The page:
How do you even begin to value something like a brand and its intellectual properties?
Naturally, this is a topic for debate between the buyer and seller – but other circumstances often affect goodwill.
Occasionally a company will be sold for less than its fair market value, resulting in negative goodwill.
Negative goodwill happens when a company’s market value is lower than the value of its net assets, often the result of a desperate sale.
This is commonly seen in buyouts of struggling companies but is not limited to just this.
It can also happen when a company is faced with insolvency, as in this case their goodwill is often reduced to nil.
Company A wants to buy Company B.
Company B has:
- Assets equating to £2.5m.
- Liabilities equating to £1m.
This means that the company has approximately £1.5m of net value.
Company A agrees to purchase Company B for £2m.
This means that the goodwill for Company B was agreed to be £500,000.
It is £500,000 because that is the difference between the purchase price and the total of assets minus liabilities.
This goodwill would be recognised on the balance sheet as £500,000.
Calculating a fair price for goodwill
So what’s to stop a business just adding as many 0s as they can in their sale price?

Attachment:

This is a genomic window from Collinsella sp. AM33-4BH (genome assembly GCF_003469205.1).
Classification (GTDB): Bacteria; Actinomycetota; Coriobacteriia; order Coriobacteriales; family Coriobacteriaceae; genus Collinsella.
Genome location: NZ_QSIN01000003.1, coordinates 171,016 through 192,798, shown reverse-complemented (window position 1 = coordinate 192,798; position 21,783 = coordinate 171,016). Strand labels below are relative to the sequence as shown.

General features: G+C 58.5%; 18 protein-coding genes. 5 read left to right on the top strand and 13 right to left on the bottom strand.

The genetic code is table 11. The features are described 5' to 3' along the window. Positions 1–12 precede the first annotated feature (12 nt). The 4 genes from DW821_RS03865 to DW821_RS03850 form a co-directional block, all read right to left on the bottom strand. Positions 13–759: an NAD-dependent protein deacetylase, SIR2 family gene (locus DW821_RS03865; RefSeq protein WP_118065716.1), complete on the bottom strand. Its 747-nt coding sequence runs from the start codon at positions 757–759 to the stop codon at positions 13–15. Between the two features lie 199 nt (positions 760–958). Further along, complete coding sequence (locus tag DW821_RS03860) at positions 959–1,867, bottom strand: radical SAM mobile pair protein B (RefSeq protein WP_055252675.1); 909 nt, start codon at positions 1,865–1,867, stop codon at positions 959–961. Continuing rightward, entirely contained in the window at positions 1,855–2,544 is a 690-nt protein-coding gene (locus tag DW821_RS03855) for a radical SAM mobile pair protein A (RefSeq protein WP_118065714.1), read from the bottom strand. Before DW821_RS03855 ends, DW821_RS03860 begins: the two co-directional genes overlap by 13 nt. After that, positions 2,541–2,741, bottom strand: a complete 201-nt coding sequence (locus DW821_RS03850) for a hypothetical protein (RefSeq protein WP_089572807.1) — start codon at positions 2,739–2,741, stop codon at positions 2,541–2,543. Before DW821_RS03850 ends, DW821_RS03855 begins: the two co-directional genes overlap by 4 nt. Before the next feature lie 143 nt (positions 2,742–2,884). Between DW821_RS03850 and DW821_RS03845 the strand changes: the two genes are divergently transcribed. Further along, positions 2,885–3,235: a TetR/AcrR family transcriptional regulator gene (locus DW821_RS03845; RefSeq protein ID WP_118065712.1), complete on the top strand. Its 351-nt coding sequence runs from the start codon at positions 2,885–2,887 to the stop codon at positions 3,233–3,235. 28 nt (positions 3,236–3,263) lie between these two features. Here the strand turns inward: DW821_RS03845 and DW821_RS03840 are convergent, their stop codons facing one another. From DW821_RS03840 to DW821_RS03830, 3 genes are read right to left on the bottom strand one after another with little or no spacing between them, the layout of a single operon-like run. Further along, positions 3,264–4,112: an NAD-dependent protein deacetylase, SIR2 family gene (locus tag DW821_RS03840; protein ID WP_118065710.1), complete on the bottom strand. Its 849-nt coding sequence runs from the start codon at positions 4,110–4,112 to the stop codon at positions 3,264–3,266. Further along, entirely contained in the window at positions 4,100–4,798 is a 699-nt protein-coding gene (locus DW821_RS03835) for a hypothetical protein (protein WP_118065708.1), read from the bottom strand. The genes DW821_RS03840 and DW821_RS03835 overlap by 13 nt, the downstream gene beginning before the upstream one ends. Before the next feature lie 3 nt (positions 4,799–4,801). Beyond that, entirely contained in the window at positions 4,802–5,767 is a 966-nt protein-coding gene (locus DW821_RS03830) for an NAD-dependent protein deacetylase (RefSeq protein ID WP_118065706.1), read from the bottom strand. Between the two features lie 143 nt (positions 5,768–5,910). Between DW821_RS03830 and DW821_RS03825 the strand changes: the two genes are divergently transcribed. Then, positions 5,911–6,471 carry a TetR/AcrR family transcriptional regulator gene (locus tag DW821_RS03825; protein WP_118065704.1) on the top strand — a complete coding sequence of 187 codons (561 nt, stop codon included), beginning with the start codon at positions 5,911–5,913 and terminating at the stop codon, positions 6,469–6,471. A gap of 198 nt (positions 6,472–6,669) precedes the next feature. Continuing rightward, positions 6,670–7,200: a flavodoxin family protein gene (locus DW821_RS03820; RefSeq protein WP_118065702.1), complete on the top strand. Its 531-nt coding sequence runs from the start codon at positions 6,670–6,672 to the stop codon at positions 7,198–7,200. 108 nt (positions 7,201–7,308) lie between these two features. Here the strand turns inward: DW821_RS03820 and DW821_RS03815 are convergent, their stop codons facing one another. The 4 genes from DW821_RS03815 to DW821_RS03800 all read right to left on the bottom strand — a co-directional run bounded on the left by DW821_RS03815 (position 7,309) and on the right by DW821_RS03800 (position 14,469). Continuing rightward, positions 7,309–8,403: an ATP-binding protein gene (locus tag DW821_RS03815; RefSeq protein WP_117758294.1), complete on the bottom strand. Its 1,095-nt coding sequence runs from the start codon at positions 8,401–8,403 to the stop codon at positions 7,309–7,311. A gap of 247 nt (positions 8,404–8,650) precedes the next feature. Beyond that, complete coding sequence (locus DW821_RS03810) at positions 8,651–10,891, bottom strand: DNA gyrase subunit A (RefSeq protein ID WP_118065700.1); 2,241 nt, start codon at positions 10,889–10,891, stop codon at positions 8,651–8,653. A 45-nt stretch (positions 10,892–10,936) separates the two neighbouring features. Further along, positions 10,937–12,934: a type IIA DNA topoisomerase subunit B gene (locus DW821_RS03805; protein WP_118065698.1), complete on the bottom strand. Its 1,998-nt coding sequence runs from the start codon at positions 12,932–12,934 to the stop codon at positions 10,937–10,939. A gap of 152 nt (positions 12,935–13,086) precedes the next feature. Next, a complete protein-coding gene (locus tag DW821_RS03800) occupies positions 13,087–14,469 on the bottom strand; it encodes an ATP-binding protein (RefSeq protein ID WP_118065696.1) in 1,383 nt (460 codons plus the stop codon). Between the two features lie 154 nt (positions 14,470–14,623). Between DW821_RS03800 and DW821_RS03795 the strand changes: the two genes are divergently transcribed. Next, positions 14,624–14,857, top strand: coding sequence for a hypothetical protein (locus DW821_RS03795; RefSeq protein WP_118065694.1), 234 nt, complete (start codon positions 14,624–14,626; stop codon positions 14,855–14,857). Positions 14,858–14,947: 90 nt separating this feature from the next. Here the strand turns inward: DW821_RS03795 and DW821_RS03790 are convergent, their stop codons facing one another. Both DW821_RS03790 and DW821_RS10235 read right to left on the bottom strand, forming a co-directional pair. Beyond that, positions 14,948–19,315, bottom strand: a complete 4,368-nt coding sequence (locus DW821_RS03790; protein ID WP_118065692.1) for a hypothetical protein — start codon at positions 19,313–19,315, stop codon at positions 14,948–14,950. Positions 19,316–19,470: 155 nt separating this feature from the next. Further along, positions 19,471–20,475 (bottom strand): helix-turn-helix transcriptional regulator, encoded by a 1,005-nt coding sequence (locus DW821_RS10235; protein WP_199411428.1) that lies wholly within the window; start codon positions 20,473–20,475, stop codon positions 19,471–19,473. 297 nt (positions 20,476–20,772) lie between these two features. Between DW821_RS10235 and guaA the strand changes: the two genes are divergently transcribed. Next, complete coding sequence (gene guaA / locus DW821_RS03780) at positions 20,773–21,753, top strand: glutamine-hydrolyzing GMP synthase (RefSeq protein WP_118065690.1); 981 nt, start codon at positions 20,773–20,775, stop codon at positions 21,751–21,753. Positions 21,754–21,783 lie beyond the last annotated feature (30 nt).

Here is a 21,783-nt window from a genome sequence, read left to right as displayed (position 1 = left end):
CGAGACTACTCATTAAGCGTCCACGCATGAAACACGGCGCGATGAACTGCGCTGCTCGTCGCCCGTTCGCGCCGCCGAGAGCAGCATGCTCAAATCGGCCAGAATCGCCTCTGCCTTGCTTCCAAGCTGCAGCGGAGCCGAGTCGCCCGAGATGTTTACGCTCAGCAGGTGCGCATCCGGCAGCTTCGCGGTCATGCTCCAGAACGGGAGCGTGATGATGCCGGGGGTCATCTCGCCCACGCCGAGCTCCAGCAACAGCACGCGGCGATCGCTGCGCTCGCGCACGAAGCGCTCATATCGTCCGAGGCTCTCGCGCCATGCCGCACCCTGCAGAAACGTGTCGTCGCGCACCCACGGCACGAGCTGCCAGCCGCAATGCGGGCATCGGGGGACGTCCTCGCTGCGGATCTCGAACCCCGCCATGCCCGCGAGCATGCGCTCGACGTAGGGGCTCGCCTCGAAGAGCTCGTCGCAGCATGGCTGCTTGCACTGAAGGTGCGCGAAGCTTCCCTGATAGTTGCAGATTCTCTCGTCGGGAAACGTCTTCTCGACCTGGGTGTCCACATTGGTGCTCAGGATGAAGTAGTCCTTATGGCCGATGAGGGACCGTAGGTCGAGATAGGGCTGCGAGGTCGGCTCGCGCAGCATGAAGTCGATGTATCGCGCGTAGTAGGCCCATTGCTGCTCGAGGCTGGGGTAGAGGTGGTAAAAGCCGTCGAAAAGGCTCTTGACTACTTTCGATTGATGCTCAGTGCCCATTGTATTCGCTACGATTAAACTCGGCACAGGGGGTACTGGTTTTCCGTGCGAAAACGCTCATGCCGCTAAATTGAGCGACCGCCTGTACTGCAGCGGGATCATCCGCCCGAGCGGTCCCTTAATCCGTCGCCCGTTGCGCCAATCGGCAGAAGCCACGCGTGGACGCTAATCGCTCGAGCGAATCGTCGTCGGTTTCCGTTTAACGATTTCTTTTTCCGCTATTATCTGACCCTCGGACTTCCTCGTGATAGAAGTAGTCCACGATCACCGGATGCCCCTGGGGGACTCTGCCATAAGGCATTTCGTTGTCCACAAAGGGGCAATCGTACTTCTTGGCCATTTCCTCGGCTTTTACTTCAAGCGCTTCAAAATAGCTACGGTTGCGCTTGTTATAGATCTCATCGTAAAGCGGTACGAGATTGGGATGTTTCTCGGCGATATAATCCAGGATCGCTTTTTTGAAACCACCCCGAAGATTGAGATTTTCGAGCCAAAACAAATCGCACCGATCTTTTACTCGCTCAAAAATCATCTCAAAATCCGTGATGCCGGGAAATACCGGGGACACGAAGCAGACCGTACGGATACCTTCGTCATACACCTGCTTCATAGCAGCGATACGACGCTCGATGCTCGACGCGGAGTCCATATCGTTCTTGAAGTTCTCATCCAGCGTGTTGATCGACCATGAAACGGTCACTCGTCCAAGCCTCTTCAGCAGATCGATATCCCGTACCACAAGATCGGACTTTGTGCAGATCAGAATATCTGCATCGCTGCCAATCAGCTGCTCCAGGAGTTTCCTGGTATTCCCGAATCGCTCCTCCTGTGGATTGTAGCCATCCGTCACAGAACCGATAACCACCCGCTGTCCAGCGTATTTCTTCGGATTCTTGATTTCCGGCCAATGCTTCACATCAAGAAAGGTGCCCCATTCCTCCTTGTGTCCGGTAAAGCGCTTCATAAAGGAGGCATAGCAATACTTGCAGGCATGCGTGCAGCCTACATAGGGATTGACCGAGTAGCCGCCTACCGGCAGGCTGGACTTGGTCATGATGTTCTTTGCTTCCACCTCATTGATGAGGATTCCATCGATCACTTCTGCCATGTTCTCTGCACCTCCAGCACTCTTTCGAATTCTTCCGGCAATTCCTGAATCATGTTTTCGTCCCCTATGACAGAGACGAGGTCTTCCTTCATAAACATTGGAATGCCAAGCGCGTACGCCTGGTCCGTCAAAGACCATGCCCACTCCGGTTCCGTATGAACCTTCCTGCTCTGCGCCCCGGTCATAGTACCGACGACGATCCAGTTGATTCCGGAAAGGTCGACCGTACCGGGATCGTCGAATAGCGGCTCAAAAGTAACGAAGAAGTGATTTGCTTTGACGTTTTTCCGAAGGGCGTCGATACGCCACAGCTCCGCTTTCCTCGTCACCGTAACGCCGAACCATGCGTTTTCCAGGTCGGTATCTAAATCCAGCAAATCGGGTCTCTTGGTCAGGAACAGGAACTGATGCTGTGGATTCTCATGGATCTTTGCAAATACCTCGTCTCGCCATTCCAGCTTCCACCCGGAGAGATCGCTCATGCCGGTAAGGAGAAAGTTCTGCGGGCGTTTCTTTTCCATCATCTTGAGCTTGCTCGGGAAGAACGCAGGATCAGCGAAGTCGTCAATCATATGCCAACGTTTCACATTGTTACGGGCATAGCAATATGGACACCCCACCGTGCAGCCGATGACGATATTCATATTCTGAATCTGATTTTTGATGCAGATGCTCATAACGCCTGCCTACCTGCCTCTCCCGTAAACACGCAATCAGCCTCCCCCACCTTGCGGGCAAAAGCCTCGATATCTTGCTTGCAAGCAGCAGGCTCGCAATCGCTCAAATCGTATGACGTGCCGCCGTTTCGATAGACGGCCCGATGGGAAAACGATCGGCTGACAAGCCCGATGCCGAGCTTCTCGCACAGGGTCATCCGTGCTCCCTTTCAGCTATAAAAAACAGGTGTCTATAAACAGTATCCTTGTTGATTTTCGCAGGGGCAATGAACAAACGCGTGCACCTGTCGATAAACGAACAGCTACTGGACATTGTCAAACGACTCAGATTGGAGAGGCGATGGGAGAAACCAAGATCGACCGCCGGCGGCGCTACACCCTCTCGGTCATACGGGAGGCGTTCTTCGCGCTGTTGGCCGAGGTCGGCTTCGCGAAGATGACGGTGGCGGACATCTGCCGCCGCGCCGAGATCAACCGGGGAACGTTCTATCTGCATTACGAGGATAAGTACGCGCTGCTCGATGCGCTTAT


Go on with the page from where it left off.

In a sale, and in normal business operations, the value of goodwill must be justified.
Coming up with a fair price can be difficult. You need to try and separate the art and science.
The science in this case being the ability to forecast or model the future of the business.
The art being the art of a salesperson.
Any business who hopes to pass the due diligence checks of any prospective buyer will need to back up their accounting for goodwill with well-reasoned, explainable data.
In this case, one of the key factors is the projected income of the business over the next 3, 5 and 10 years.
A financial forecast that includes not just a Cash Flow, but a Balance Sheet can tell you what the company is likely to be worth over these time periods. A Balance Sheet forecast can also demonstrate how much the business needs to rely on borrowing or other liabilities to fund its projected growth.